Traditional Air and Boiler Vents (cladded or brick and block construction)
Many buildings, not just the HRRBs but buildings of all height and dimensions, have these vents penetrating through the integrity of the cladding and the cavities. Historically, but also through bad practice, the linings of these vents often have no fire resistance as many lining materials currently being used have absolutely zero fire rating. The scale of the problem is alarming. A compartment fire will eventually breach through the lining of this intermediate cavity with little or no protection in place.
A simple A1 fire-rated sleeve solves this dilemma. Installing the sleeve into the wall and beyond the cladding, then threading the vent from the boiler or extractor fan through the sleeve will protect the cavities and the cladding in a fire incident.
Window and Door Aperture Closers
The same strategy applies here. A window frame provides the perfect barrier to protect the wall’s cavities from ingress by smoke, heat or flames in a fire incident. All windows should have an A1 fire-rated pod into which the window frame is housed. An A1 fire-rated deflector, extending outward from the pod’s upper edge and beyond the cladding will lower the temperature of the heat that the compartment fire radiates to the cladding material.
The window pod, with or without the deflector, is designed with a drip tray to remove any buildup of moisture from within the cavities. Demonstrations of these pods, witnessed by fire industry professionals, social housing organisations and NHS Procurement teams, are available to view. Contact the author for more information.
As well as buildings with cladding, the window pods and sleeves are also very appropriate for timber-framed and modular buildings, constructed on or off-site. Including these in the manufacturing process delivers a compliant engineered solution and ensures that the cavities are properly protected.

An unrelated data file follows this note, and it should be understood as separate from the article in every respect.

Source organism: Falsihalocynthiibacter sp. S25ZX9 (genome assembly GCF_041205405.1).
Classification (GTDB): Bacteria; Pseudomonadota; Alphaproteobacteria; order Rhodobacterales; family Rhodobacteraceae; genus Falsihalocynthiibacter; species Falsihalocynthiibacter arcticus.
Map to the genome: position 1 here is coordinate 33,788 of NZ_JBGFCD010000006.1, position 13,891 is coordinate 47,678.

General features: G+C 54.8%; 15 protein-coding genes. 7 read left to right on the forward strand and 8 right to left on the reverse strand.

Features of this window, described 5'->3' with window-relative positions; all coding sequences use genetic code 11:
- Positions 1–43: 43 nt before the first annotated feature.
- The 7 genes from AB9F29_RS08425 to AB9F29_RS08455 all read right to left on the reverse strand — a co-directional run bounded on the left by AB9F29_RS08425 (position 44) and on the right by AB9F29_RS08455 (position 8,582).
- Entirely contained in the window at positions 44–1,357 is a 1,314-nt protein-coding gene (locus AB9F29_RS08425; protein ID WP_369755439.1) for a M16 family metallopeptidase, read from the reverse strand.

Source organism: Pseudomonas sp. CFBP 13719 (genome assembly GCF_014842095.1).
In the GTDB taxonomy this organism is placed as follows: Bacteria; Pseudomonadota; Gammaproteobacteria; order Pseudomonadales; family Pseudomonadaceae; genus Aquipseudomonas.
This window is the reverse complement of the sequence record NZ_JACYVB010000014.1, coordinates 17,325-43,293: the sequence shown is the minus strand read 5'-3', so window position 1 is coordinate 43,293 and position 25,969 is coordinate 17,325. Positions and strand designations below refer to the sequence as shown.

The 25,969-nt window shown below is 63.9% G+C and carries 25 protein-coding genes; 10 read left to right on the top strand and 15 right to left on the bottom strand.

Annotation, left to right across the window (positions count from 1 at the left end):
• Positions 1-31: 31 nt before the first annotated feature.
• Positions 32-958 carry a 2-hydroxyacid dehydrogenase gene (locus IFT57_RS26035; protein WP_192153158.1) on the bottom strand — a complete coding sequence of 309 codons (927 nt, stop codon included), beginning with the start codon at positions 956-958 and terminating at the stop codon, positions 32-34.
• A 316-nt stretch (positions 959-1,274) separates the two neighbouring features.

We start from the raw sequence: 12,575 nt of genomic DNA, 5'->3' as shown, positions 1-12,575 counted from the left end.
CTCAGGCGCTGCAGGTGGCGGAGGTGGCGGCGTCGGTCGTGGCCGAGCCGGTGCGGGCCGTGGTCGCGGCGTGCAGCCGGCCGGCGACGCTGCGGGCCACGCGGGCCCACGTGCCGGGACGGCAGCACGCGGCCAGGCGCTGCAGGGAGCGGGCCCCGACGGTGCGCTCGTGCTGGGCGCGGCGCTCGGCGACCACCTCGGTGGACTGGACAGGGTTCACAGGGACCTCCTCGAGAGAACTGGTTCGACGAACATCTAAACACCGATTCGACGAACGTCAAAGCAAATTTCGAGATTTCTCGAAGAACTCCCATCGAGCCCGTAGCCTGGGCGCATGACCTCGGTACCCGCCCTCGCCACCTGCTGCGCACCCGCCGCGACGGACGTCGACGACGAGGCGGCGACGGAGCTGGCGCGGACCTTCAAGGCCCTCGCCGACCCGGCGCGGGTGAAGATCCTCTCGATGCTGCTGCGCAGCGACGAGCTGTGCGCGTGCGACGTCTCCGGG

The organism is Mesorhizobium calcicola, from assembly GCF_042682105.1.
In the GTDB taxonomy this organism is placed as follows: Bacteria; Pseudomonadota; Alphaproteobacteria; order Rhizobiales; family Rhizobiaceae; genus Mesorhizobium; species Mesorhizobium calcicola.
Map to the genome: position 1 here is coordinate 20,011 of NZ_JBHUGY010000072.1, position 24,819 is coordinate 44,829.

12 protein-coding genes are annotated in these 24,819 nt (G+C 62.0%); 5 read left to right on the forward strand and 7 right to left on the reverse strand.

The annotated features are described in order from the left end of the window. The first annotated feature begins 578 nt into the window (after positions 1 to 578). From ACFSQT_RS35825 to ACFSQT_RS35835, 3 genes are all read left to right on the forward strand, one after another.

The removal of the smoke and heat from a fire compartment and away from the cladding will have the following benefits:
1. It has a positive impact on the integrity of the building’s external structure. The extraction of the smoke removes the build up of heat and hot smoke and disrupts the physical elements of a ‘back draught’, a major operational risk for firefighters.
2. It will extend tenability in surrounding rooms compartments or apartments.
3. By extending visibility for locating the exit route from the building, it will allow a calmer and more orderly escape to safety.
4. It will assist the attending emergency services in dealing with the fire. The improved visibility will make it easier for them to identify the seat of the fire and its subsequent spread.
The Fire Safety Bill currently working its way through Parliament is designed to improve the safety of people in their homes, and we applaud this. Yet it still focuses on HRRBs and in January this year reduced the classification of these from 18ms to 11ms in height. Earlier in this Article reference was made to the protection of all the cavities and penetrations as a robust solution for ‘all buildings’. Fire Safety should apply to buildings of all sizes and compositions from the basement up to roof level. In addition it should apply throughout the lifespan of the building, I.e. from design, to build, occupancy and then eventual demolition!
For more information, go to www.ashfire.co.uk